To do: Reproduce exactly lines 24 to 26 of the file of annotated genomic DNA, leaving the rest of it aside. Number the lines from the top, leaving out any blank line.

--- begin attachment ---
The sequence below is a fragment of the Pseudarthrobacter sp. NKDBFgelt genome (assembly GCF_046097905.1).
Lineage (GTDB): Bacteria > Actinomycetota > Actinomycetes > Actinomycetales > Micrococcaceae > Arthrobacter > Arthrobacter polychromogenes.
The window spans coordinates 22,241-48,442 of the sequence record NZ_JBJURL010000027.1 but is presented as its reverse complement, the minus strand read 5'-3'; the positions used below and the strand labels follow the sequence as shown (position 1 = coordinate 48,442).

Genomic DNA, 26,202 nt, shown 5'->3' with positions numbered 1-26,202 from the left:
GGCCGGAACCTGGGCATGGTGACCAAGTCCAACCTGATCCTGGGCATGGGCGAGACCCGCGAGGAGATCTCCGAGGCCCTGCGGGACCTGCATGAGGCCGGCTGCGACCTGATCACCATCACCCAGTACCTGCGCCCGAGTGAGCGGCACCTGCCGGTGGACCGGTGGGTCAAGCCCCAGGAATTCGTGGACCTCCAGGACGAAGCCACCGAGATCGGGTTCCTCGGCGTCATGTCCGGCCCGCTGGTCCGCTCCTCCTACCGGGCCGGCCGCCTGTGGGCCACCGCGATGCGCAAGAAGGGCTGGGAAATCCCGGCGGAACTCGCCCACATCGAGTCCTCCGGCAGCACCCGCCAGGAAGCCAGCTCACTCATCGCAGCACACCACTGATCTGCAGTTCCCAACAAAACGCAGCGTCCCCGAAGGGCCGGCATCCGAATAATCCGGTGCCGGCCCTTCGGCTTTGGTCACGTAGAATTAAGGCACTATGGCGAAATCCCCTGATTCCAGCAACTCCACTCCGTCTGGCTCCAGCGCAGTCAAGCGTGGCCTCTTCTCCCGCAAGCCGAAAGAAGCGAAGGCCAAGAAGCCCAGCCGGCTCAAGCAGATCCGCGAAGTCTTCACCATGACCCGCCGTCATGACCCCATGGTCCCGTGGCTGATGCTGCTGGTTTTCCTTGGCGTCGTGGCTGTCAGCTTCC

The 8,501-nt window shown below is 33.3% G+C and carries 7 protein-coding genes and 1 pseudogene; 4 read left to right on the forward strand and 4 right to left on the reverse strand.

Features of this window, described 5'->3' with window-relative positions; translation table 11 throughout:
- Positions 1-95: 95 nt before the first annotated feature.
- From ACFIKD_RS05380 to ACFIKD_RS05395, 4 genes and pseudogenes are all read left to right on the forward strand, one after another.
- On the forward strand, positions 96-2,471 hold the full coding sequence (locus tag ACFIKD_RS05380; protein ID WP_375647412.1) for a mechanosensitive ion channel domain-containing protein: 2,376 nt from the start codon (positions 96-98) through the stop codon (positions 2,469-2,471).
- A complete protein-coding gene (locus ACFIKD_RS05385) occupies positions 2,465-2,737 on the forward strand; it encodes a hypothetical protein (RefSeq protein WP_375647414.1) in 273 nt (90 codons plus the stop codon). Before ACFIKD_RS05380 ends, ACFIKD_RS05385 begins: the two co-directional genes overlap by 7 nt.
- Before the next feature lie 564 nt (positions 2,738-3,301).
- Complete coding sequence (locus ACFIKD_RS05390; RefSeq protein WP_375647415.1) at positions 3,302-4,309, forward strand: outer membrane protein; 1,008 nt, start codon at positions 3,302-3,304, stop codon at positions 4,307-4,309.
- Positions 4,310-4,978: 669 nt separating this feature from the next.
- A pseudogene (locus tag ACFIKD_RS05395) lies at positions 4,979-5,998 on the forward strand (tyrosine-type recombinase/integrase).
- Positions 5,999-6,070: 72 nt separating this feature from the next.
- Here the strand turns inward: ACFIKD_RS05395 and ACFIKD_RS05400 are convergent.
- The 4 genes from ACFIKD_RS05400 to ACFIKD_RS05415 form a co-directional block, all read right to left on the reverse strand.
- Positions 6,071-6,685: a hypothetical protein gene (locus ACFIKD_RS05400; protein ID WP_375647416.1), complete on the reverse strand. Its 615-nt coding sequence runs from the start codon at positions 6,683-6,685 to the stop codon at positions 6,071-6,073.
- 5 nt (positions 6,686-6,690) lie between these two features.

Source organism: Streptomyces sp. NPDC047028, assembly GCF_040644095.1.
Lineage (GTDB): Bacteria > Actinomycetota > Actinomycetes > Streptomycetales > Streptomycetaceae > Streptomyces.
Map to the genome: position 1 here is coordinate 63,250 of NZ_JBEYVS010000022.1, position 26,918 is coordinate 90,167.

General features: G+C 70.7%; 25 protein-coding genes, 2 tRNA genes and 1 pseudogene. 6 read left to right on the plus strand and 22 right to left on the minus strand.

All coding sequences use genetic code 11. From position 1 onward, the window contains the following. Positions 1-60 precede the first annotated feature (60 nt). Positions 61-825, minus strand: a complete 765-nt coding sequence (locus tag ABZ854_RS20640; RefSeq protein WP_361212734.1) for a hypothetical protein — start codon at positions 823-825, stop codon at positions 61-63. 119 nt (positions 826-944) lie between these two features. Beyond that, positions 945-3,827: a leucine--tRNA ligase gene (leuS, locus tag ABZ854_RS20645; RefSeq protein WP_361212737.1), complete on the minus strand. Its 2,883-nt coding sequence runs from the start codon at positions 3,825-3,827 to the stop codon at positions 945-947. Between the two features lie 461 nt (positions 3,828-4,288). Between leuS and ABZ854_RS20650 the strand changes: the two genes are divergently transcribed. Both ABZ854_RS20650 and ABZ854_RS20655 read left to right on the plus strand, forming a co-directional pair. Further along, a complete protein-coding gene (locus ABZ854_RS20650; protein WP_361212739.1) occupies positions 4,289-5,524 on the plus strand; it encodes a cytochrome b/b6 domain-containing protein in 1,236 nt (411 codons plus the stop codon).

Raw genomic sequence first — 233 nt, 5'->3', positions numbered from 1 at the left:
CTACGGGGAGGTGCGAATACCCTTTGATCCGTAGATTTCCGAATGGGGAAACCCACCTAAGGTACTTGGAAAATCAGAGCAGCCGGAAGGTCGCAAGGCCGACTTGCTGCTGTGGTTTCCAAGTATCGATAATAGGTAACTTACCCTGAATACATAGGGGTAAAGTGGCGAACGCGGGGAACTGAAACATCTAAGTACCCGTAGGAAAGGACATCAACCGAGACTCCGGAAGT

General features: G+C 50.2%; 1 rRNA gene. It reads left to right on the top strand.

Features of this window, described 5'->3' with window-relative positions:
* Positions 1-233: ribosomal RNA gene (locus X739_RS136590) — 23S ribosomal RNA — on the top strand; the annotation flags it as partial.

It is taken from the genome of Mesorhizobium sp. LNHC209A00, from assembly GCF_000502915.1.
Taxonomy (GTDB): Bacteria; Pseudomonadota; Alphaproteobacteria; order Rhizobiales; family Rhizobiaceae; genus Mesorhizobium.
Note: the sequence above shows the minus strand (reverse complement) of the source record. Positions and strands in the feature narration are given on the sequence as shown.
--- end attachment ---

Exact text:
General features: G+C 70.7%; 25 protein-coding genes, 2 tRNA genes and 1 pseudogene. 6 read left to right on the plus strand and 22 right to left on the minus strand.

All coding sequences use genetic code 11. From position 1 onward, the window contains the following. Positions 1-60 precede the first annotated feature (60 nt). Positions 61-825, minus strand: a complete 765-nt coding sequence (locus tag ABZ854_RS20640; RefSeq protein WP_361212734.1) for a hypothetical protein — start codon at positions 823-825, stop codon at positions 61-63. 119 nt (positions 826-944) lie between these two features. Beyond that, positions 945-3,827: a leucine--tRNA ligase gene (leuS, locus tag ABZ854_RS20645; RefSeq protein WP_361212737.1), complete on the minus strand. Its 2,883-nt coding sequence runs from the start codon at positions 3,825-3,827 to the stop codon at positions 945-947. Between the two features lie 461 nt (positions 3,828-4,288). Between leuS and ABZ854_RS20650 the strand changes: the two genes are divergently transcribed. Both ABZ854_RS20650 and ABZ854_RS20655 read left to right on the plus strand, forming a co-directional pair. Further along, a complete protein-coding gene (locus ABZ854_RS20650; protein WP_361212739.1) occupies positions 4,289-5,524 on the plus strand; it encodes a cytochrome b/b6 domain-containing protein in 1,236 nt (411 codons plus the stop codon).

Raw genomic sequence first — 233 nt, 5'->3', positions numbered from 1 at the left: